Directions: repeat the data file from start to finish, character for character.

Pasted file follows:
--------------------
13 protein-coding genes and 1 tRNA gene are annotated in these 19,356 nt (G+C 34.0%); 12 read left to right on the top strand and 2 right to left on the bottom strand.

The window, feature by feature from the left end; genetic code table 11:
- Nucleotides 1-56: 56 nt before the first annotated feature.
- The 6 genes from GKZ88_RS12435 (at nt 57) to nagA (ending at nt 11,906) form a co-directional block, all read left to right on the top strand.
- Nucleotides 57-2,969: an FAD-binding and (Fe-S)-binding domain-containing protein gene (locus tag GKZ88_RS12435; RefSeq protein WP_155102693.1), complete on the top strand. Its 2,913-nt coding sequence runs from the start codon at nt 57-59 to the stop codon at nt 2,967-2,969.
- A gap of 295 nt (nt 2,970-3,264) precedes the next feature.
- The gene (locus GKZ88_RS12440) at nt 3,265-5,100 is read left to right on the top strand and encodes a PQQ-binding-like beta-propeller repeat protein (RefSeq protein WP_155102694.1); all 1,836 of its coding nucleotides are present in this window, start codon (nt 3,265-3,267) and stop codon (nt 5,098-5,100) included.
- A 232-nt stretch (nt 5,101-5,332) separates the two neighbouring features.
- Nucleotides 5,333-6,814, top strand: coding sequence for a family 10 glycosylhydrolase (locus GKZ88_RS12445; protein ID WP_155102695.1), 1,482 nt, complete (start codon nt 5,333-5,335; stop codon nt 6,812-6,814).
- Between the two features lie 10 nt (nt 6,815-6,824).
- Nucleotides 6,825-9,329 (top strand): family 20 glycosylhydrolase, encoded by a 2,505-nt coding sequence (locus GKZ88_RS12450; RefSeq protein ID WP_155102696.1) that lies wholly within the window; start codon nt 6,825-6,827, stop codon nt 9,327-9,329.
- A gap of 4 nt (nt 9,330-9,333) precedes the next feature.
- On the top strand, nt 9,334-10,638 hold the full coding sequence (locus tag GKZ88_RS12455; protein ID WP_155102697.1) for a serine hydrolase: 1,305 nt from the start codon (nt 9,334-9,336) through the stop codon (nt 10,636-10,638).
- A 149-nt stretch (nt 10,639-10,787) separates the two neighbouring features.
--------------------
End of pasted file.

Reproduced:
13 protein-coding genes and 1 tRNA gene are annotated in these 19,356 nt (G+C 34.0%); 12 read left to right on the top strand and 2 right to left on the bottom strand.

The window, feature by feature from the left end; genetic code table 11:
- Nucleotides 1-56: 56 nt before the first annotated feature.
- The 6 genes from GKZ88_RS12435 (at nt 57) to nagA (ending at nt 11,906) form a co-directional block, all read left to right on the top strand.
- Nucleotides 57-2,969: an FAD-binding and (Fe-S)-binding domain-containing protein gene (locus tag GKZ88_RS12435; RefSeq protein WP_155102693.1), complete on the top strand. Its 2,913-nt coding sequence runs from the start codon at nt 57-59 to the stop codon at nt 2,967-2,969.
- A gap of 295 nt (nt 2,970-3,264) precedes the next feature.
- The gene (locus GKZ88_RS12440) at nt 3,265-5,100 is read left to right on the top strand and encodes a PQQ-binding-like beta-propeller repeat protein (RefSeq protein WP_155102694.1); all 1,836 of its coding nucleotides are present in this window, start codon (nt 3,265-3,267) and stop codon (nt 5,098-5,100) included.
- A 232-nt stretch (nt 5,101-5,332) separates the two neighbouring features.
- Nucleotides 5,333-6,814, top strand: coding sequence for a family 10 glycosylhydrolase (locus GKZ88_RS12445; protein ID WP_155102695.1), 1,482 nt, complete (start codon nt 5,333-5,335; stop codon nt 6,812-6,814).
- Between the two features lie 10 nt (nt 6,815-6,824).
- Nucleotides 6,825-9,329 (top strand): family 20 glycosylhydrolase, encoded by a 2,505-nt coding sequence (locus GKZ88_RS12450; RefSeq protein ID WP_155102696.1) that lies wholly within the window; start codon nt 6,825-6,827, stop codon nt 9,327-9,329.
- A gap of 4 nt (nt 9,330-9,333) precedes the next feature.
- On the top strand, nt 9,334-10,638 hold the full coding sequence (locus tag GKZ88_RS12455; protein ID WP_155102697.1) for a serine hydrolase: 1,305 nt from the start codon (nt 9,334-9,336) through the stop codon (nt 10,636-10,638).
- A 149-nt stretch (nt 10,639-10,787) separates the two neighbouring features.